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Christianity and Liberty

An atheist is rarely asked to write an essay on “religion’s positive role in society,” but it is fitting that this request came from the Acton Institute. Lord Acton (1834-1902) was a Catholic, a classical liberal, and a great historian who devoted his life to the history of liberty.

Acton always stressed this important truth: No one group or movement, religious or secular, deserves exclusive credit for the theory and evolution of free institutions. All historians should avoid the unpardonable sin of “making history into the proof of their theories.” Instead, the historian should try “to do the best he can for the other side, and to avoid pertinacity or emphasis on his own.”

Acton is one of my intellectual heroes, and I hope this essay does justice to his memory. Using some of Acton’s brilliant insights, I shall briefly discuss some of the important contributions that Christianity has made to the cause of liberty. Ironically, Acton’s Catholicism and my atheism give us something in common. In Protestant countries, Catholics and atheists were often lumped together and branded as subversive minorities whose doctrines, if permitted to circulate freely, would jeopardize the core values of a free society.

This “dark myth” was especially popular in seventeenth-century England, where it found adherents even among some of liberalism’s most distinguished founding fathers. John Locke, for example, argued that religious liberty is a “natural right” that should be enjoyed by everyone–except Catholics and atheists. The doctrines of these minorities, Locke believed, are incompatible with the moral foundations of a free society (though for different reasons), so they should be legally suppressed.

Acton attacked this dark myth in two ways. First, he identified minority rights as a defining characteristic of a free society: “The most certain test by which we judge whether a country is really free is the amount of security enjoyed by minorities.” Second, according to Acton, the history of liberty is inextricably linked to the history of minorities:

“At all times sincere friends of freedom have been rare, and its triumphs have been due to minorities, that have prevailed by associating themselves with auxiliaries whose objects often differed from their own.…”

This brings us to Christianity’s first major contribution to liberty. The early Christians, a despised and sometimes persecuted minority, fashioned a pro-freedom philosophy that (in Acton’s words) “was really subversive of the fundamental institutions of the Roman Empire.”

Early Christians–those “enemies of mankind,” as Tacitus called them – confronted a variety of allegations, including incest, cannibalism, atheism, and sedition. Christian apologists (from the Greek, meaning “speech for the defense”) successfully refuted these charges, and they repeatedly affirmed the loyalty of Christians to the state. But this was a troublesome issue because Christian obedience was always conditional.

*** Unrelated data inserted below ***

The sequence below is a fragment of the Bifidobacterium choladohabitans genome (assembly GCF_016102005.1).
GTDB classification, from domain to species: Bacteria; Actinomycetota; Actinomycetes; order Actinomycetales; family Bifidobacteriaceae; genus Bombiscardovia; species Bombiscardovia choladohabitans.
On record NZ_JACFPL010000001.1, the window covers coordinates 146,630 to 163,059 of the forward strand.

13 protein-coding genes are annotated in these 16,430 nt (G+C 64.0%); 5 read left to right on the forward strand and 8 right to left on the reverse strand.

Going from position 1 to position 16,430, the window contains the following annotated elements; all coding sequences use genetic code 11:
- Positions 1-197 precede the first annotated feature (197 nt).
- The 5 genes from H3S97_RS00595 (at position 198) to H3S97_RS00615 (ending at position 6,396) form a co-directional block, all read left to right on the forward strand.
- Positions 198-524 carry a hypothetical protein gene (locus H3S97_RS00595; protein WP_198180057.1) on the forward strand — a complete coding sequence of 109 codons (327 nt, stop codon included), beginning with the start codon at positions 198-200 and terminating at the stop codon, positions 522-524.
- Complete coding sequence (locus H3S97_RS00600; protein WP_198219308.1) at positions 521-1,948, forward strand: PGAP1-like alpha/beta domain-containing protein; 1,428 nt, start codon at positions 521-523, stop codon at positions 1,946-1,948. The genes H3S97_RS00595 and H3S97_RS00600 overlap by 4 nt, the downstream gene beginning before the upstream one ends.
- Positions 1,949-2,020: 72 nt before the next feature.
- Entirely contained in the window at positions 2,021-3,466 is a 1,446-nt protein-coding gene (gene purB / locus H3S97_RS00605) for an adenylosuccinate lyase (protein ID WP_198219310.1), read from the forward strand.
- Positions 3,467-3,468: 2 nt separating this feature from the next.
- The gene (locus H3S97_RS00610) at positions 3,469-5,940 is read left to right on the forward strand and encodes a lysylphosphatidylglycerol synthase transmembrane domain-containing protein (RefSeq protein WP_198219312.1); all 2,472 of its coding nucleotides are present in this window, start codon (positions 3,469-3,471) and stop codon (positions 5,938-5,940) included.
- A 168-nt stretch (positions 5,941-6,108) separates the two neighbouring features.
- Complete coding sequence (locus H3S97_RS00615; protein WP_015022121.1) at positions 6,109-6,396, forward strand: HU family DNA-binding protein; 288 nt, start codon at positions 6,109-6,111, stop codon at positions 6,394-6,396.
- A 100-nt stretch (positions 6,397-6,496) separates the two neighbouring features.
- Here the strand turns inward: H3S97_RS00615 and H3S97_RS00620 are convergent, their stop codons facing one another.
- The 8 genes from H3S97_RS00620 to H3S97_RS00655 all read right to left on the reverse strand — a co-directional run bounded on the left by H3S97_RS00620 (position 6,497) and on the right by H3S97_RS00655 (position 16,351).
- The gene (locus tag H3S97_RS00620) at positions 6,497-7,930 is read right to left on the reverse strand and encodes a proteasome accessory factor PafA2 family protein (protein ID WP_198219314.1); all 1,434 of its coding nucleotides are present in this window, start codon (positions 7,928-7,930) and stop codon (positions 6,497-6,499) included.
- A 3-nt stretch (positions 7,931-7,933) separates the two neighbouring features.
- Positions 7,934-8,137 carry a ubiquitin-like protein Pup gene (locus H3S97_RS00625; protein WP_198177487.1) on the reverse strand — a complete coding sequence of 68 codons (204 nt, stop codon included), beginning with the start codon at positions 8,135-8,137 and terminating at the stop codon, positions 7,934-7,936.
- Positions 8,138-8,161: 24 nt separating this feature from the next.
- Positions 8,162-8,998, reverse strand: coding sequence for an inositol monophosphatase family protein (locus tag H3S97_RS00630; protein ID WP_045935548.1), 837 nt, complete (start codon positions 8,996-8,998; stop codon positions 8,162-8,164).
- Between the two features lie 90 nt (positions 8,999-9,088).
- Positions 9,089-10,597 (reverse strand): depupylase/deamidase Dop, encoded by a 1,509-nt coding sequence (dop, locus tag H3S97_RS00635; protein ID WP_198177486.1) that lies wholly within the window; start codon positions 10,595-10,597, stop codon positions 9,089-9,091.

The apologist Origen put the matter well. The Christian will “never consent to obey the laws of sin.” His first allegiance is to “the law of nature, that is, the law of God.” The Christian will submit to secular punishment rather than transgress a divine law.

Moreover, Origen believed that Christians should refuse military service. Rather than fight Rome’s battles, they should pray for victory. Even this is ambiguous, however. Christians should pray “on behalf of those who are fighting in a righteous cause, and for the king who reigns righteously.…” Whether Rome was always on the side of righteousness, Origen does not say.

Some radical apologists developed a “conquest theory” of the state in an effort to delegitimize the Roman Empire. Tertullian argued that “all secular power and dignities are not merely alien from, but hostile to, God.” Secular governments “owe their existences to the sword.” All institutions of the Roman government, even its charities, are based on brute force. This is contrary to the way of Christians, among whom “everything is voluntary.”

Similarly, Minucius Felix believed that the Romans had acquired power by “capturing, raping, and enslaving their victims.” John Chrysostom contrasted the use of force with the Christian community, where “the wrongdoer must be corrected not by force, but by persuasion.”

The apologists established important precedents that were cited frequently by later Christian thinkers. The Stoic doctrine of a “higher law” became a cornerstone of the Christian theory of justice and a formidable barrier to tyranny and the rise of the absolute state. The theory of a just war, as discussed by Origen, Tertullian, and other apologists, was also influential. For example, Hugo Grotius frequently cited the apologists in On the Law of War and Peace (1625), a seminal work on international law.

Another precedent was set by those apologists who argued for religious liberty ( “natural right,” as Tertullian called it). Sebastian Castellio, a contemporary critic of Calvin, collected these pro-toleration quotations in a book that became a landmark in the Protestant movement for religious liberty.